Tag Archives: joanna

Olympic medallist Joanna Rowsell is knocked off her bike

Olympic cycling curse strikes again, as golden girl Rowsell is knocked off her bike

By
Peter Scott

PUBLISHED:

22:53 GMT, 6 April 2013

|

UPDATED:

22:53 GMT, 6 April 2013

Sportsmail's
Joanna Rowsell, who won a gold medal for Britain at the London
Olympics, has been knocked off her bike by a car, the latest of several
British Olympians to have accidents on the road.

Rowsell told her 25,000 Twitter
followers that she been knocked off her bike on Saturday morning, the
first time it had happened to her in 9 years of cycling.

She told said: 'I am OK. No serious injuries, just cuts and bruises. Bike came off worst.'

Golden girl: Joanna Rowsell poses with Olympic gold

Golden girl: Joanna Rowsell poses with Olympic gold

She also thanked her followers for their messages of support.

Rowsell, was part of the team that won pursuit gold at the London Olympics, alongside Laura Trott and Dani King.

Other Olympians have also been knocked off their bikes since the Games.

Sir Bradley Wiggins was hit while training last year, and then coach Shane Sutton was involved in a crash the following day.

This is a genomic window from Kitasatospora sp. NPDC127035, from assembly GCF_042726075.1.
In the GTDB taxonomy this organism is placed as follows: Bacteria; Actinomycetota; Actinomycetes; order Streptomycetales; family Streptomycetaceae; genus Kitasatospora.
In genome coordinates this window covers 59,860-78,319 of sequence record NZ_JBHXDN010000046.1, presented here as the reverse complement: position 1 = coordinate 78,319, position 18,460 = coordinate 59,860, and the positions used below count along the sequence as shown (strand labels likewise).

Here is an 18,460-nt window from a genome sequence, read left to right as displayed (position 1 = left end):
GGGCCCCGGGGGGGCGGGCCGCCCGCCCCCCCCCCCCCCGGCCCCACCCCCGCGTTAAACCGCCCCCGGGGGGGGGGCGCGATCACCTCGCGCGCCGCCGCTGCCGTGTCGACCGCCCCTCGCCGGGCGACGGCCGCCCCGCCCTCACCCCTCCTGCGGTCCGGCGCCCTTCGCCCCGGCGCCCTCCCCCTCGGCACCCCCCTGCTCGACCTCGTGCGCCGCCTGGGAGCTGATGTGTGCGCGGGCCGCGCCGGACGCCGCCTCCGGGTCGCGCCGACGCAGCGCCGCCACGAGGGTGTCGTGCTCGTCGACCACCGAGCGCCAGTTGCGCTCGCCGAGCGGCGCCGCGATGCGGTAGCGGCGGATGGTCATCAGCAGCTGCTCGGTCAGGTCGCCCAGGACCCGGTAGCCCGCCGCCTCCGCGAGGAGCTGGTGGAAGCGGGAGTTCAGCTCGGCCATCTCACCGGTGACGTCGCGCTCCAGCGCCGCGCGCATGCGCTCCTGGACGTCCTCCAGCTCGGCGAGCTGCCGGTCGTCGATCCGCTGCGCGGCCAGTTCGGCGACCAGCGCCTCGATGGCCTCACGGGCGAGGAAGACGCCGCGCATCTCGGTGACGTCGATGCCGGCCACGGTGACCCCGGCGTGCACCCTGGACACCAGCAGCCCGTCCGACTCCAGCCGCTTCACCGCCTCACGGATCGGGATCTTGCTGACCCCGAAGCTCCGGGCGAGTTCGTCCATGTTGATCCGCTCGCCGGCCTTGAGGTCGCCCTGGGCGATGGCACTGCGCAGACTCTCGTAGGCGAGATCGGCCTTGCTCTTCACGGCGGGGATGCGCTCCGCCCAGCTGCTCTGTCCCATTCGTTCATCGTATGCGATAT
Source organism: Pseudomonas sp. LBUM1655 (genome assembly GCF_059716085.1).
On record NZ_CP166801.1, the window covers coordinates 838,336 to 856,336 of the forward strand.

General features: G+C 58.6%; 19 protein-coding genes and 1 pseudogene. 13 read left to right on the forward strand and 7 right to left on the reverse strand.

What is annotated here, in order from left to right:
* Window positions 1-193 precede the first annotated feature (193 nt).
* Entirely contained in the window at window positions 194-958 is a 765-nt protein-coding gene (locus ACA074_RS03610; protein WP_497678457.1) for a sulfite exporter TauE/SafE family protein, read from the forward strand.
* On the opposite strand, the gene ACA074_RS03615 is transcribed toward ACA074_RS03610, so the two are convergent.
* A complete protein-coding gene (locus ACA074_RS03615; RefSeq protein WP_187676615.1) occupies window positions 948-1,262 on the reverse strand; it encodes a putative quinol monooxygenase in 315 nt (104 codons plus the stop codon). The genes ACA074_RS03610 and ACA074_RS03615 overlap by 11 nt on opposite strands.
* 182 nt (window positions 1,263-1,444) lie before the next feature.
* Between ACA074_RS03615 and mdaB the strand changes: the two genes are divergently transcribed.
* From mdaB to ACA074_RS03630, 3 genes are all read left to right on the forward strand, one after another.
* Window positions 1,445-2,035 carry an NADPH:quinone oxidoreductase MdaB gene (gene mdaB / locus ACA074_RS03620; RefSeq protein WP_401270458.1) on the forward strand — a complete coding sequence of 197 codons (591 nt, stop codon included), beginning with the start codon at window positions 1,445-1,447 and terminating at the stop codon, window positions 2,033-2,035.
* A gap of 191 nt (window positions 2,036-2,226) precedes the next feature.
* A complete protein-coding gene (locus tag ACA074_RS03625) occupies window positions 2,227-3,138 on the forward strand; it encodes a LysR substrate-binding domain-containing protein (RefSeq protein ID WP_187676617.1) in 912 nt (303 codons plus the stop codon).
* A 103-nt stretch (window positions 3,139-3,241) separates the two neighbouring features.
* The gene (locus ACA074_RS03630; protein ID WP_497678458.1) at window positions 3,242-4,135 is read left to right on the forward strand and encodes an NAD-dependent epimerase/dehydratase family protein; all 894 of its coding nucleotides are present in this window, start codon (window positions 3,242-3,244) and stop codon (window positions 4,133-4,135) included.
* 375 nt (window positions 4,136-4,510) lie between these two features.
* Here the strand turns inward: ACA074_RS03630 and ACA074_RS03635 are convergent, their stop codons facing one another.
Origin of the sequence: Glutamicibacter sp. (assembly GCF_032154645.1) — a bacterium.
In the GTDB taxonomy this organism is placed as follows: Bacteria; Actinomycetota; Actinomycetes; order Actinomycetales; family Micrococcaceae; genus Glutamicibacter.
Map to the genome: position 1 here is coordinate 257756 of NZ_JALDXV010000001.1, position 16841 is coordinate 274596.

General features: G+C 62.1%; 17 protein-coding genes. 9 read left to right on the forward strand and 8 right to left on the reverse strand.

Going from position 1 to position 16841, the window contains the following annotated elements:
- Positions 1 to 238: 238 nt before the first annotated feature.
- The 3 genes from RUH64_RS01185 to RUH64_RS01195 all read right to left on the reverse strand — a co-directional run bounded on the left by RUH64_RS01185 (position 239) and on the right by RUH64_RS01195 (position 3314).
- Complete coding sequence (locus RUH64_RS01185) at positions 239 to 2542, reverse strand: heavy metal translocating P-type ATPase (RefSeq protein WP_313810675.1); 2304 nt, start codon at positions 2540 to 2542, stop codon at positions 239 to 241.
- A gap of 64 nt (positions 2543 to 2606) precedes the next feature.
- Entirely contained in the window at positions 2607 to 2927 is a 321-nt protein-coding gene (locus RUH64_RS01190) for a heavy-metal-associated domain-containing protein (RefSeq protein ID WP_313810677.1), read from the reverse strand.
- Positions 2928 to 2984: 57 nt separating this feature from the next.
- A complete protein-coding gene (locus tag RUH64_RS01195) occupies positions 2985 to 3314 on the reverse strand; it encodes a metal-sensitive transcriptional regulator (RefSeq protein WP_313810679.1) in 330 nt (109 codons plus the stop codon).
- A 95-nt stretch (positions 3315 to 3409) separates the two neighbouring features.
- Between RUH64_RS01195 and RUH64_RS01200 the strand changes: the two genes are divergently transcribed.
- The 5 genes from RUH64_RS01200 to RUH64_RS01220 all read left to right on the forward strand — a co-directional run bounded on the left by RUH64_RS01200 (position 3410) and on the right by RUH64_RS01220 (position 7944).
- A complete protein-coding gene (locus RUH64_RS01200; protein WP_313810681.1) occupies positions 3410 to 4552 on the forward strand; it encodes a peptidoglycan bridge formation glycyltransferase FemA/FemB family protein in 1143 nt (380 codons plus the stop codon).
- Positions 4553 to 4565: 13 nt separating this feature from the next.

London 2012 Olympics: Paracyclists are raring to go – Joanna Rowsell

Back to the golden Velodrome! Britain's paracyclists are flying

|

UPDATED:

22:28 GMT, 28 August 2012

For the next few days I will be back in the Olympic Park as a pundit for Channel 4, covering the paracycling, and I can’t wait. Just being back there last week for a few minutes made the memories flood back.

It is going to be great being on the other side, talking about athletes I train with, who are my friends. I’m desperate for them to do well and I have no doubt that they will.

The few people I’ve been in touch with from the team have told me everyone is flying. We won 17 gold medals at the Beijing Paralympics in cycling and will surely come close to that — or even do better. I’m expecting lots of gold medals and hopefully lots of world records. And it will be fun giving the viewers the inside track — excuse the pun — on their success.

Dream team: Joanna Rowsell (right) won gold at the Olympics

Dream team: Joanna Rowsell (right) won gold at the Olympics

The two main things that hit you in the velodrome are the heat and the noise. The heat is easy to prepare for. Like our Olympic team, the Paralympic squad will have had the velodrome at the preparation camp in Newport set to the same temperature as London — between 28 and 29 degrees. So they will be prepared for that.